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Electrolysis Side effects - what to expect - OTH Laser and Spa

Updated: Apr 6


Most Side Effects from Electrolysis are Temporary

Permanent hair removal is the number one side effect of electrolysis, and at Off The Hook Laser and Spa, it is what we are driven to acheive.  Before you get to your “hair-free” status, you might experience less-desirable side effects. This article will explain the common and uncommon reactions that may occur after an electrolysis treatment.  

Side effects and their severity will depend on four factors. Those factors include your type of skin, the aggressiveness of your treatments, the techniques and skills of your electrologist, and your compliance in following aftercare recommendations.

The most common side effect you can expect is redness. This reaction is caused by a dilation and congestion of superficial capillaries. Also known as erythema, redness is short-lived.  The recommended aftercare is to apply a compress of witch hazel for several minutes to several hours after the treatment.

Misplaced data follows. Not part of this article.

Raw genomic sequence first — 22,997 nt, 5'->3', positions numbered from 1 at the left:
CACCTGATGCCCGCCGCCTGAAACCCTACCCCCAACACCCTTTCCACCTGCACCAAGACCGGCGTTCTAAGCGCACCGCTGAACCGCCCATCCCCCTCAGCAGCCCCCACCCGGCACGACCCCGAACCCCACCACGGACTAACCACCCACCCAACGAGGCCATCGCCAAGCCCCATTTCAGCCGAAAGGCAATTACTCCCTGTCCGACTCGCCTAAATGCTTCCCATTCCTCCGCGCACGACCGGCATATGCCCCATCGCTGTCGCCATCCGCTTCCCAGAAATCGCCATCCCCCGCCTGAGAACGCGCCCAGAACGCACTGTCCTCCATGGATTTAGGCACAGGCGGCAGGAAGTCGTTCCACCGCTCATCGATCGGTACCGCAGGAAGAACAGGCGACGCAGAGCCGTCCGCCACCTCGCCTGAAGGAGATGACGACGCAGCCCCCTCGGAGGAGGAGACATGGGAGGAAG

Redness may be accompanied by a histamine response at the site of the follicle. This reaction may look like a mosquito bite and is heat-induced or physical urticaria, also described as hives, which appear within two to five minutes of treatment. This reaction usually subsides within hours of the treatment.

The aftercare for a histamine response can be selected from the following:

  1. For extreme reactions and as a preventative measure, take an oral antihistamine prior to treatment. Follow manufacturer directions when taking over-the-counter medications.

  2. Apply a topical antihistamine during or immediately after treatment.

  3. For mild reactions, apply a compress of witch hazel with a small amount of wintergreen alcohol added.

Occasionally, redness and bumps on the skin will last longer than expected. This is an infrequent side effect, and it is temporary. Keep skin clean without overusing products and do not pick, scratch or squeeze the bumps.